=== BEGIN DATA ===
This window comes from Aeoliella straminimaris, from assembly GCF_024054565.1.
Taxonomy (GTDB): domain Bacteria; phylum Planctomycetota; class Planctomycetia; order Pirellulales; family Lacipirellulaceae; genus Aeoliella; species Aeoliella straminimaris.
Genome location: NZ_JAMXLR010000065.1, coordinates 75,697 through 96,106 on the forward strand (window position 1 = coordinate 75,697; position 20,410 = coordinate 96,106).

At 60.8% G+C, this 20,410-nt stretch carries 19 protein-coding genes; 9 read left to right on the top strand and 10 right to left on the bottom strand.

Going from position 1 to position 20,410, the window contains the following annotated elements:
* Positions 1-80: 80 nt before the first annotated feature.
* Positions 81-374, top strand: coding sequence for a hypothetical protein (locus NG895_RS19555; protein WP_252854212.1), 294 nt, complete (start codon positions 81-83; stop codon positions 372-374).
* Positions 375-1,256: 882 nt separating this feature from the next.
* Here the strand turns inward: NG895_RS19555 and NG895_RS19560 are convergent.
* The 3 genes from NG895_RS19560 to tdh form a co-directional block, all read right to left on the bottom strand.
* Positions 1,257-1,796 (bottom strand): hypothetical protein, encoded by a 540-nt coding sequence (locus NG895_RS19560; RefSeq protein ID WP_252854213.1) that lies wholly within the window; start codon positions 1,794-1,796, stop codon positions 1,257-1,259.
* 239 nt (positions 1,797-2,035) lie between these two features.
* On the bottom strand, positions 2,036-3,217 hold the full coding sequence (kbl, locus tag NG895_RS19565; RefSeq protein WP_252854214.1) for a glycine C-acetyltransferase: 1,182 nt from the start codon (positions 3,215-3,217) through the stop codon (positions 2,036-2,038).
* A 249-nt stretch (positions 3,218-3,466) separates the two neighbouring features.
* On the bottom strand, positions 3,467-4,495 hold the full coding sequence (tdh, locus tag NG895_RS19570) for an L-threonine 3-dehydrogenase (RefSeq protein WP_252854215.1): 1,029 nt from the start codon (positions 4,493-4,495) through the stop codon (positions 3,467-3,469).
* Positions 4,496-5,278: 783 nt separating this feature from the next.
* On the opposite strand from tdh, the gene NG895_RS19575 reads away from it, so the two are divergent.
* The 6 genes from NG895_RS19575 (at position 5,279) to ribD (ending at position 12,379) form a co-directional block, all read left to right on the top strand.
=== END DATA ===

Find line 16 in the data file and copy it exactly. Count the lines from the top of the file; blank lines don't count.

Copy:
* Positions 4,496-5,278: 783 nt separating this feature from the next.